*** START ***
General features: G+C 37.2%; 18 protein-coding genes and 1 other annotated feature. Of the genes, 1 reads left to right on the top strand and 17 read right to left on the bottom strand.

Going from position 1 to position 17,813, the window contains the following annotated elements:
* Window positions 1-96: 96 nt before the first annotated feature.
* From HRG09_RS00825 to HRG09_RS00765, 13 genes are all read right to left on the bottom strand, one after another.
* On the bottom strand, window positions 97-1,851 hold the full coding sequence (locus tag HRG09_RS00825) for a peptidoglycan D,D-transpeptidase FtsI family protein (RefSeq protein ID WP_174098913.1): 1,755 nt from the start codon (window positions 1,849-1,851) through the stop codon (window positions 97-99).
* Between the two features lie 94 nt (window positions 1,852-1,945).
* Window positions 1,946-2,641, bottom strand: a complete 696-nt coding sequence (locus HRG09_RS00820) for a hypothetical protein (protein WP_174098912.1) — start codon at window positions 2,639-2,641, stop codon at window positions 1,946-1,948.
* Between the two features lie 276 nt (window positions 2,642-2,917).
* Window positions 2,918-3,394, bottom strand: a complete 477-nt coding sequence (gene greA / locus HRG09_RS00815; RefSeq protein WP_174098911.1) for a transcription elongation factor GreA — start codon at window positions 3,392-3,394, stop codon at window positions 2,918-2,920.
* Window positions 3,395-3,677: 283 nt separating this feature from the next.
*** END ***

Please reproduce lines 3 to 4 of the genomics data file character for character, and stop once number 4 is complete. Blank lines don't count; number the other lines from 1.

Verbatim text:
* Window positions 1-96: 96 nt before the first annotated feature.
* From HRG09_RS00825 to HRG09_RS00765, 13 genes are all read right to left on the bottom strand, one after another.